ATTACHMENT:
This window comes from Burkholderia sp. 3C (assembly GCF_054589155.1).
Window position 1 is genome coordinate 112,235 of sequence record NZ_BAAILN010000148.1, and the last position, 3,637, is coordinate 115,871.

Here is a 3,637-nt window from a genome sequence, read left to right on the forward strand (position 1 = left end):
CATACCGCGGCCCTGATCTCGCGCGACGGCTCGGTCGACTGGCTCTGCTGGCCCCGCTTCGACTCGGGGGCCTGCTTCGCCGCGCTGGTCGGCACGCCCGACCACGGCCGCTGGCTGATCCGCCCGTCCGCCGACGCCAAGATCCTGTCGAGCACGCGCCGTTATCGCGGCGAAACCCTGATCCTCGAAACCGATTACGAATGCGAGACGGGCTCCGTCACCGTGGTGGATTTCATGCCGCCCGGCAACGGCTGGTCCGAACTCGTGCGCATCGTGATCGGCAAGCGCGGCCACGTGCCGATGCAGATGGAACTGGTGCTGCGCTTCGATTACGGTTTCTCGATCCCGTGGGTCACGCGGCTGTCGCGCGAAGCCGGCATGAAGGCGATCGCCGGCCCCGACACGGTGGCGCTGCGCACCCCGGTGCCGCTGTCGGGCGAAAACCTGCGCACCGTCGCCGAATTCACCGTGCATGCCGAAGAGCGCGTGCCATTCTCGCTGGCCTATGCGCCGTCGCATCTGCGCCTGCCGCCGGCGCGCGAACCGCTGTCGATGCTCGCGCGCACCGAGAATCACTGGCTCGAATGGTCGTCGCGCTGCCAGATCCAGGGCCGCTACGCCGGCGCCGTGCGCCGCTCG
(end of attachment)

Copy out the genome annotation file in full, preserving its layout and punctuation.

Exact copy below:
This window comes from Burkholderia sp. 3C (assembly GCF_054589155.1).
Window position 1 is genome coordinate 112,235 of sequence record NZ_BAAILN010000148.1, and the last position, 3,637, is coordinate 115,871.

Here is a 3,637-nt window from a genome sequence, read left to right on the forward strand (position 1 = left end):
CATACCGCGGCCCTGATCTCGCGCGACGGCTCGGTCGACTGGCTCTGCTGGCCCCGCTTCGACTCGGGGGCCTGCTTCGCCGCGCTGGTCGGCACGCCCGACCACGGCCGCTGGCTGATCCGCCCGTCCGCCGACGCCAAGATCCTGTCGAGCACGCGCCGTTATCGCGGCGAAACCCTGATCCTCGAAACCGATTACGAATGCGAGACGGGCTCCGTCACCGTGGTGGATTTCATGCCGCCCGGCAACGGCTGGTCCGAACTCGTGCGCATCGTGATCGGCAAGCGCGGCCACGTGCCGATGCAGATGGAACTGGTGCTGCGCTTCGATTACGGTTTCTCGATCCCGTGGGTCACGCGGCTGTCGCGCGAAGCCGGCATGAAGGCGATCGCCGGCCCCGACACGGTGGCGCTGCGCACCCCGGTGCCGCTGTCGGGCGAAAACCTGCGCACCGTCGCCGAATTCACCGTGCATGCCGAAGAGCGCGTGCCATTCTCGCTGGCCTATGCGCCGTCGCATCTGCGCCTGCCGCCGGCGCGCGAACCGCTGTCGATGCTCGCGCGCACCGAGAATCACTGGCTCGAATGGTCGTCGCGCTGCCAGATCCAGGGCCGCTACGCCGGCGCCGTGCGCCGCTCG